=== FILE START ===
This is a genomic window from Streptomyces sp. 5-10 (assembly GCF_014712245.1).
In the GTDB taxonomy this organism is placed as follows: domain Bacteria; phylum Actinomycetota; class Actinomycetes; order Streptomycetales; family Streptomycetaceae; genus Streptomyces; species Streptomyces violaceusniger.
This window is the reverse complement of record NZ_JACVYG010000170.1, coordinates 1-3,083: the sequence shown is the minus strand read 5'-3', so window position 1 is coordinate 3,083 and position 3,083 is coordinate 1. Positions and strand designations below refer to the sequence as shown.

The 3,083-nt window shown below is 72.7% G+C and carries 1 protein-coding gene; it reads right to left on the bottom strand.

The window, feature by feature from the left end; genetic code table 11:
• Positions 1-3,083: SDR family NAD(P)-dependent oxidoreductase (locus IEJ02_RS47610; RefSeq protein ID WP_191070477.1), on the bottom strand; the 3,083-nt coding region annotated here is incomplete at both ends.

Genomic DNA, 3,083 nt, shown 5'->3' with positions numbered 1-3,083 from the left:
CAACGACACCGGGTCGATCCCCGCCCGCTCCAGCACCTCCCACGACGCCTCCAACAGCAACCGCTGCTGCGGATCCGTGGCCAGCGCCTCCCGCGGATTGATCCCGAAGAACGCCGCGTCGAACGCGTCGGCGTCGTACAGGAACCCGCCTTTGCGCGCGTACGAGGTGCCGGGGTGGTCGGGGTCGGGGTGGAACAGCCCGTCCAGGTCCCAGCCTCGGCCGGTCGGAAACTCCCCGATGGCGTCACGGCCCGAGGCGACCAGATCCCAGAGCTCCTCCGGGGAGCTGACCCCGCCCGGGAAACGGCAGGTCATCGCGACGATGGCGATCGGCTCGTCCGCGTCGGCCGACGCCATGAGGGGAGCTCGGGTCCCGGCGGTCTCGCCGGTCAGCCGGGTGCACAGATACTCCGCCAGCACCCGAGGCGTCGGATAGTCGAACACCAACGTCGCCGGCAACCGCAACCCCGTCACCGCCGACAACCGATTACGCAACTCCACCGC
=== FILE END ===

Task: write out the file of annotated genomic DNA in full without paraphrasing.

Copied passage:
This is a genomic window from Streptomyces sp. 5-10 (assembly GCF_014712245.1).
In the GTDB taxonomy this organism is placed as follows: domain Bacteria; phylum Actinomycetota; class Actinomycetes; order Streptomycetales; family Streptomycetaceae; genus Streptomyces; species Streptomyces violaceusniger.
This window is the reverse complement of record NZ_JACVYG010000170.1, coordinates 1-3,083: the sequence shown is the minus strand read 5'-3', so window position 1 is coordinate 3,083 and position 3,083 is coordinate 1. Positions and strand designations below refer to the sequence as shown.

The 3,083-nt window shown below is 72.7% G+C and carries 1 protein-coding gene; it reads right to left on the bottom strand.

The window, feature by feature from the left end; genetic code table 11:
• Positions 1-3,083: SDR family NAD(P)-dependent oxidoreductase (locus IEJ02_RS47610; RefSeq protein ID WP_191070477.1), on the bottom strand; the 3,083-nt coding region annotated here is incomplete at both ends.

Genomic DNA, 3,083 nt, shown 5'->3' with positions numbered 1-3,083 from the left:
CAACGACACCGGGTCGATCCCCGCCCGCTCCAGCACCTCCCACGACGCCTCCAACAGCAACCGCTGCTGCGGATCCGTGGCCAGCGCCTCCCGCGGATTGATCCCGAAGAACGCCGCGTCGAACGCGTCGGCGTCGTACAGGAACCCGCCTTTGCGCGCGTACGAGGTGCCGGGGTGGTCGGGGTCGGGGTGGAACAGCCCGTCCAGGTCCCAGCCTCGGCCGGTCGGAAACTCCCCGATGGCGTCACGGCCCGAGGCGACCAGATCCCAGAGCTCCTCCGGGGAGCTGACCCCGCCCGGGAAACGGCAGGTCATCGCGACGATGGCGATCGGCTCGTCCGCGTCGGCCGACGCCATGAGGGGAGCTCGGGTCCCGGCGGTCTCGCCGGTCAGCCGGGTGCACAGATACTCCGCCAGCACCCGAGGCGTCGGATAGTCGAACACCAACGTCGCCGGCAACCGCAACCCCGTCACCGCCGACAACCGATTACGCAACTCCACCGC